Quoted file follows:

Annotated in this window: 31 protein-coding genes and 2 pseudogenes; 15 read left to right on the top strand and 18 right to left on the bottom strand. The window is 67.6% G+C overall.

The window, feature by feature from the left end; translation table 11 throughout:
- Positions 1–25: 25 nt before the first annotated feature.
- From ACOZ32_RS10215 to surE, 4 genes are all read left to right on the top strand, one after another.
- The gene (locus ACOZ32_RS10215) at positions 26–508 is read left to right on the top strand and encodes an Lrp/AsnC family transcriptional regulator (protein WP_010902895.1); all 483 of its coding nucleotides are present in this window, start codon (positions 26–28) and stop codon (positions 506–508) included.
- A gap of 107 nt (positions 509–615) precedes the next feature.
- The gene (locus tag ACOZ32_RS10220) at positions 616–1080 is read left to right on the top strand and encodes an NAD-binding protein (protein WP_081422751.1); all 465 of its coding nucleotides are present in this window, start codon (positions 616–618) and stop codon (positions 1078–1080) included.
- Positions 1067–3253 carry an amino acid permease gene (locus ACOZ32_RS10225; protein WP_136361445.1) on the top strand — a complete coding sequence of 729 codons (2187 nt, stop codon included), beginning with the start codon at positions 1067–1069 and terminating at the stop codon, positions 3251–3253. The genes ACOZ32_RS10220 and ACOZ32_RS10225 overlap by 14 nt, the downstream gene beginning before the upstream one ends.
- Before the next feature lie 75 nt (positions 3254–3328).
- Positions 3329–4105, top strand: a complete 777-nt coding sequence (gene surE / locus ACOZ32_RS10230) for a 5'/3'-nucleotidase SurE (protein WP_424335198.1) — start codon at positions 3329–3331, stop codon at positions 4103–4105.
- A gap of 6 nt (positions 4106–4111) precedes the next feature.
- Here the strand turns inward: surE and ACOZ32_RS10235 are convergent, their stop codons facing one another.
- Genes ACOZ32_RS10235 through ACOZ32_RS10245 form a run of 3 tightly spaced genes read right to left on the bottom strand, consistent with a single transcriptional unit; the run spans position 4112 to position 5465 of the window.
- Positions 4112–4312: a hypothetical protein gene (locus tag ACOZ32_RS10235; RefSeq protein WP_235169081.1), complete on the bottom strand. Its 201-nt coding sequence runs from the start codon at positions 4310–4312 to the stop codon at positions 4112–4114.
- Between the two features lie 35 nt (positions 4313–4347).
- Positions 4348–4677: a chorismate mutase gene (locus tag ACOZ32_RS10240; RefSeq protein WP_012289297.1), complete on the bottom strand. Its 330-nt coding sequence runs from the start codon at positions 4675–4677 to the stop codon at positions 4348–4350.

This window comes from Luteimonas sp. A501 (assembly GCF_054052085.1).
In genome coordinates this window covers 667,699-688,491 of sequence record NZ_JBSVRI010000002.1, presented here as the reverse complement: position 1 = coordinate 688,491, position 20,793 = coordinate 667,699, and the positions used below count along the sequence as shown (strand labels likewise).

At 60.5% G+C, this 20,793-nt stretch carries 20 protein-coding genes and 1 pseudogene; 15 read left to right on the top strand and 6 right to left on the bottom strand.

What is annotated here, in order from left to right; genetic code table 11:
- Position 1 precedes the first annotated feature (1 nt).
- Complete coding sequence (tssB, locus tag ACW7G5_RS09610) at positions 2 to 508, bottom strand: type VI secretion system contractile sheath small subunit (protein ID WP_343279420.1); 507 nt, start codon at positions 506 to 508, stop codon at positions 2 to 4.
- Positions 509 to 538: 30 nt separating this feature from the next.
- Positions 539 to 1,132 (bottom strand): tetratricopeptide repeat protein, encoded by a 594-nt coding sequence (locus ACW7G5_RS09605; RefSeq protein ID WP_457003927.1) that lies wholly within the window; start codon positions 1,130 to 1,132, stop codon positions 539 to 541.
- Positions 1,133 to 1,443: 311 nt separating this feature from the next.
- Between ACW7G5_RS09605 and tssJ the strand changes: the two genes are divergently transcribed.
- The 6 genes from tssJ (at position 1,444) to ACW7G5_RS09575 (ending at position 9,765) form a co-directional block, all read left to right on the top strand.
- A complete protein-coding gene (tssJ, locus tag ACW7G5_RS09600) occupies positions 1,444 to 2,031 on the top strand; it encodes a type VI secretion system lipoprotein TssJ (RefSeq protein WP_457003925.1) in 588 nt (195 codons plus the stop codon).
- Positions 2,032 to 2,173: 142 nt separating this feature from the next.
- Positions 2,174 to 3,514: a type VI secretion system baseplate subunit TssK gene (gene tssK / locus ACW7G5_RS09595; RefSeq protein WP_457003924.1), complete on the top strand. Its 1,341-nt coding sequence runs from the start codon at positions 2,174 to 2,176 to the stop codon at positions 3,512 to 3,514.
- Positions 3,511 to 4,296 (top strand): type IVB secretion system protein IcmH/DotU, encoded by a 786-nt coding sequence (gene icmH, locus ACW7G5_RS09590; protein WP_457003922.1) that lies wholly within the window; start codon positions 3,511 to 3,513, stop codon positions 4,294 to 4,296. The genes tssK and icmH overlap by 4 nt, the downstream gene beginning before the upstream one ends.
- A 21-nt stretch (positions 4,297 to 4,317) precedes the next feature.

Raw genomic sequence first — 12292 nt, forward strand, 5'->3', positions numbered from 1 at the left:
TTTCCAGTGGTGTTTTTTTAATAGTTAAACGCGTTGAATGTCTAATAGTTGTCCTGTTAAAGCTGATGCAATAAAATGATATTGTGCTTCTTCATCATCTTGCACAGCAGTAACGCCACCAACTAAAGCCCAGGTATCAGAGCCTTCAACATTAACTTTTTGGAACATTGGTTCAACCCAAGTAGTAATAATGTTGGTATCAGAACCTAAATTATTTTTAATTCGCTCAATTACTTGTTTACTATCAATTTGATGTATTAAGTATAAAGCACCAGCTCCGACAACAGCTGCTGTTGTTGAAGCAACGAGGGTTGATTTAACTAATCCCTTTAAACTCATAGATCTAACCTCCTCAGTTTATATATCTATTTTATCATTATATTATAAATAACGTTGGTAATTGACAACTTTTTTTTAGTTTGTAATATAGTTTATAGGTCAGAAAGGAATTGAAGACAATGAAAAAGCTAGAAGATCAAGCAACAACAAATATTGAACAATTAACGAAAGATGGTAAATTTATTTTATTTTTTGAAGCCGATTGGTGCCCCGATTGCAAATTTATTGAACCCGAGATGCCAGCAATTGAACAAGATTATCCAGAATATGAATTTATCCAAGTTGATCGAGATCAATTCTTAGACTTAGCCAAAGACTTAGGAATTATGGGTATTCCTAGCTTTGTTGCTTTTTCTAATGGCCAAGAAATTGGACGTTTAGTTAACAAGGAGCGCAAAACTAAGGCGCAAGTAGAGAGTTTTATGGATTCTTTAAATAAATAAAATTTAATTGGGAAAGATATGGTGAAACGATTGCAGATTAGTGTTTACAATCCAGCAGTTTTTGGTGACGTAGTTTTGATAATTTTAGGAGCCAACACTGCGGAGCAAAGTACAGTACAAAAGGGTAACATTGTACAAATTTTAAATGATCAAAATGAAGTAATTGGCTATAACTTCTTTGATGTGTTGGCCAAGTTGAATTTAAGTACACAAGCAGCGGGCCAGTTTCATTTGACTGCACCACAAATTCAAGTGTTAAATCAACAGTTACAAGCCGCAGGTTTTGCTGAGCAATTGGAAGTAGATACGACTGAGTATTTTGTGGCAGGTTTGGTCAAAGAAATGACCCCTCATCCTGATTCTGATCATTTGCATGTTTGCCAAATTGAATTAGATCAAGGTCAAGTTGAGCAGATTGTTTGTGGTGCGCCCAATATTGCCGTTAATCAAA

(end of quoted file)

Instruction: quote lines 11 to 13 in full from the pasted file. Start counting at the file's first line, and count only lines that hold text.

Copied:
- A gap of 6 nt (positions 4106–4111) precedes the next feature.
- Here the strand turns inward: surE and ACOZ32_RS10235 are convergent, their stop codons facing one another.
- Genes ACOZ32_RS10235 through ACOZ32_RS10245 form a run of 3 tightly spaced genes read right to left on the bottom strand, consistent with a single transcriptional unit; the run spans position 4112 to position 5465 of the window.